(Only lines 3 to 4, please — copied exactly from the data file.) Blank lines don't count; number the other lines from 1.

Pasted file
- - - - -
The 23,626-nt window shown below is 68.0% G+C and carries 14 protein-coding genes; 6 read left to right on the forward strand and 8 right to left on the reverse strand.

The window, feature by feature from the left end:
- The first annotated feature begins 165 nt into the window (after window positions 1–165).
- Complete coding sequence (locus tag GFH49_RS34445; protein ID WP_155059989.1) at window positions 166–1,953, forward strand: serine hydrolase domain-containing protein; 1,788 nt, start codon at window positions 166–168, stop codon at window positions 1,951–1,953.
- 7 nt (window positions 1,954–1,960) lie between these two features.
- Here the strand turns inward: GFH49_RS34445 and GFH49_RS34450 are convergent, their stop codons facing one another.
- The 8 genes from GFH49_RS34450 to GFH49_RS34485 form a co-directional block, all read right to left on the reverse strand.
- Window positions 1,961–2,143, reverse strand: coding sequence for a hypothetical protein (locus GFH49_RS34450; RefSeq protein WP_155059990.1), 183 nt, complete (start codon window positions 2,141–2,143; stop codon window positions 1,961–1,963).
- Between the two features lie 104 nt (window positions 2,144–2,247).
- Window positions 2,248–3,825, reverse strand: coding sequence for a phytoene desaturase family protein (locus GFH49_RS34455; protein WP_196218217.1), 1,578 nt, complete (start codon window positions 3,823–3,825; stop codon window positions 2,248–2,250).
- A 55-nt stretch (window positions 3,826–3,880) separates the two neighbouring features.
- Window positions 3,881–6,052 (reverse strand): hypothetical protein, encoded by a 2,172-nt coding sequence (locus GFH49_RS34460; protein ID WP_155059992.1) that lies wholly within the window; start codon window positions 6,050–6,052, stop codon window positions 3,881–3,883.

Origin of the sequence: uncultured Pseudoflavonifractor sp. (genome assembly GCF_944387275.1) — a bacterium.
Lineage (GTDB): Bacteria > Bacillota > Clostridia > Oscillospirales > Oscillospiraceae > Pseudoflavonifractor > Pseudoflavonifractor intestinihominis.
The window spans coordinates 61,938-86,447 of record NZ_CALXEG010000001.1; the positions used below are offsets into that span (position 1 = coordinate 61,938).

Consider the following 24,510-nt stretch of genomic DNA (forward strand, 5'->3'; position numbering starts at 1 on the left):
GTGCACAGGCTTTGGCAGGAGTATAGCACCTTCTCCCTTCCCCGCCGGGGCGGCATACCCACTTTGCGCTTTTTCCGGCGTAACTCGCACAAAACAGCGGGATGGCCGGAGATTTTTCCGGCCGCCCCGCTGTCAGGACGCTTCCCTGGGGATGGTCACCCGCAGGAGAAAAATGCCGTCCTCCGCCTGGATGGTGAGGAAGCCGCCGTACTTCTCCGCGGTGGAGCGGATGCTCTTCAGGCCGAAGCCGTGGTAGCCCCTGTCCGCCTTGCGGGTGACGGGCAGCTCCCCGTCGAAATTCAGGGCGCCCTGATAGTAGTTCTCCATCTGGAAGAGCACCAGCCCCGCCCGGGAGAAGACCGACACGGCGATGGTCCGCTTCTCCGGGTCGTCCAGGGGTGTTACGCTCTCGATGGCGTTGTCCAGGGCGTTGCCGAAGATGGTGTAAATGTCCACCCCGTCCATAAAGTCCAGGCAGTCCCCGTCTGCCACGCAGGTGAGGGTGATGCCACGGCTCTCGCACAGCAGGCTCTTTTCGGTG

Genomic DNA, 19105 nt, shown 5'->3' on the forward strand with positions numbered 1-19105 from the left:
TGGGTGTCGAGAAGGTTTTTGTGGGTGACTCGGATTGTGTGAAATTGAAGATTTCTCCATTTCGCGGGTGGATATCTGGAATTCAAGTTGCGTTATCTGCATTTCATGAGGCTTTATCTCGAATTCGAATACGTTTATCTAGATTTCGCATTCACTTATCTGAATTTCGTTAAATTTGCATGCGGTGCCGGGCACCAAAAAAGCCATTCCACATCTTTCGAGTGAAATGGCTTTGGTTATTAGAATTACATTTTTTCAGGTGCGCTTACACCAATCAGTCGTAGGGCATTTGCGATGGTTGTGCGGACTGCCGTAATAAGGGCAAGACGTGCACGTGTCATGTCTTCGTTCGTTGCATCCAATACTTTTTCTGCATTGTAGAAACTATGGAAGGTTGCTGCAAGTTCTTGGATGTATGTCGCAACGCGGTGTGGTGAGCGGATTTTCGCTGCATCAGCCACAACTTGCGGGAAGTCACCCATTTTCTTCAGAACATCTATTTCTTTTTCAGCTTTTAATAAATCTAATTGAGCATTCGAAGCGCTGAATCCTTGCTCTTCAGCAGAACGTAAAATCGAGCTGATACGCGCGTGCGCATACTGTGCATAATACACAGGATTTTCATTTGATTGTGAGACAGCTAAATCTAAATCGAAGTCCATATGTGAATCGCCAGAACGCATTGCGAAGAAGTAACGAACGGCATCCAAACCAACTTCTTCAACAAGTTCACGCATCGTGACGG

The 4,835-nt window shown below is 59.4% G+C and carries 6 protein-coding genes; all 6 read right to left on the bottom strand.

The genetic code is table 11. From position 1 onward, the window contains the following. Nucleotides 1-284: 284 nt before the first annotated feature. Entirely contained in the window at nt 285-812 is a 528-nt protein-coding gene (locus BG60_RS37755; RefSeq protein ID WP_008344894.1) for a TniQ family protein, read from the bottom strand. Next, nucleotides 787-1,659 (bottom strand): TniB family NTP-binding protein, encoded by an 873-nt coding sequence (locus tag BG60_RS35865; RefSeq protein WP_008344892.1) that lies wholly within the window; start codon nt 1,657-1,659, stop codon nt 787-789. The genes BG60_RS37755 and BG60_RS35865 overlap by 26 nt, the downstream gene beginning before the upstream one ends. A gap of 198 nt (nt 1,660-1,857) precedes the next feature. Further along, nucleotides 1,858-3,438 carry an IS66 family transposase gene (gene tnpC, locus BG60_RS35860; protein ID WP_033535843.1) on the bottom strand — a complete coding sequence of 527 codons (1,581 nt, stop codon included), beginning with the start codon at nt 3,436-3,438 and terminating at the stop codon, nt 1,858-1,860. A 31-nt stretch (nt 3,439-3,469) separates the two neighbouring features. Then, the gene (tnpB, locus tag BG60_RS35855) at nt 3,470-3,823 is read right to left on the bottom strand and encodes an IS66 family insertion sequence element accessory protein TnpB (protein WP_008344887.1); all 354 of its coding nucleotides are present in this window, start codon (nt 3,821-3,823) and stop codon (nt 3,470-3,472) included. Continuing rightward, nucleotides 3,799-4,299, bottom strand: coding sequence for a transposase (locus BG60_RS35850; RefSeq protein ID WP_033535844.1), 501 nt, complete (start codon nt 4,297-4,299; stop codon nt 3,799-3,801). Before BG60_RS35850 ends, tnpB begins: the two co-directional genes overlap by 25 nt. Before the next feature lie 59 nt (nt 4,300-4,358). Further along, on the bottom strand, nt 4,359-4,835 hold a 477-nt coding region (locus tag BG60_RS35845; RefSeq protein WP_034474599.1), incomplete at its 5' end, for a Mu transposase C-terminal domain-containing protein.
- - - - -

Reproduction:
- The first annotated feature begins 165 nt into the window (after window positions 1–165).
- Complete coding sequence (locus tag GFH49_RS34445; protein ID WP_155059989.1) at window positions 166–1,953, forward strand: serine hydrolase domain-containing protein; 1,788 nt, start codon at window positions 166–168, stop codon at window positions 1,951–1,953.